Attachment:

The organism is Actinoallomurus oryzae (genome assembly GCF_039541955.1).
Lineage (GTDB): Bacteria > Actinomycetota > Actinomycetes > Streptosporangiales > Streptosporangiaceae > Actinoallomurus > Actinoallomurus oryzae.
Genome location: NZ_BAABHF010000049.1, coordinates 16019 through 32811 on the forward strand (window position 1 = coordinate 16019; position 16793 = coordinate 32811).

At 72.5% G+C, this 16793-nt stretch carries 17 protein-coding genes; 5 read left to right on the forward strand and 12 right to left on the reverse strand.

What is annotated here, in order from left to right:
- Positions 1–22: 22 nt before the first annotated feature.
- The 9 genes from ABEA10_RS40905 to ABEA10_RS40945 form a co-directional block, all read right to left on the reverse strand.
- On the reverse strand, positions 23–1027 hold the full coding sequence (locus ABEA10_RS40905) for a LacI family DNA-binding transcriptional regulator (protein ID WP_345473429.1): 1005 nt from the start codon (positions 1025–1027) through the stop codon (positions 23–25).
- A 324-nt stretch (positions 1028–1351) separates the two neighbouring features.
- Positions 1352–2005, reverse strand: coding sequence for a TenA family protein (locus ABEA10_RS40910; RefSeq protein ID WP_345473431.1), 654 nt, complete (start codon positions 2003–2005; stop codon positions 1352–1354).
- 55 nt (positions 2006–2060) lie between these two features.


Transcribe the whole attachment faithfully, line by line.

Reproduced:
The organism is Actinoallomurus oryzae (genome assembly GCF_039541955.1).
Lineage (GTDB): Bacteria > Actinomycetota > Actinomycetes > Streptosporangiales > Streptosporangiaceae > Actinoallomurus > Actinoallomurus oryzae.
Genome location: NZ_BAABHF010000049.1, coordinates 16019 through 32811 on the forward strand (window position 1 = coordinate 16019; position 16793 = coordinate 32811).

At 72.5% G+C, this 16793-nt stretch carries 17 protein-coding genes; 5 read left to right on the forward strand and 12 right to left on the reverse strand.

What is annotated here, in order from left to right:
- Positions 1–22: 22 nt before the first annotated feature.
- The 9 genes from ABEA10_RS40905 to ABEA10_RS40945 form a co-directional block, all read right to left on the reverse strand.
- On the reverse strand, positions 23–1027 hold the full coding sequence (locus ABEA10_RS40905) for a LacI family DNA-binding transcriptional regulator (protein ID WP_345473429.1): 1005 nt from the start codon (positions 1025–1027) through the stop codon (positions 23–25).
- A 324-nt stretch (positions 1028–1351) separates the two neighbouring features.
- Positions 1352–2005, reverse strand: coding sequence for a TenA family protein (locus ABEA10_RS40910; RefSeq protein ID WP_345473431.1), 654 nt, complete (start codon positions 2003–2005; stop codon positions 1352–1354).
- 55 nt (positions 2006–2060) lie between these two features.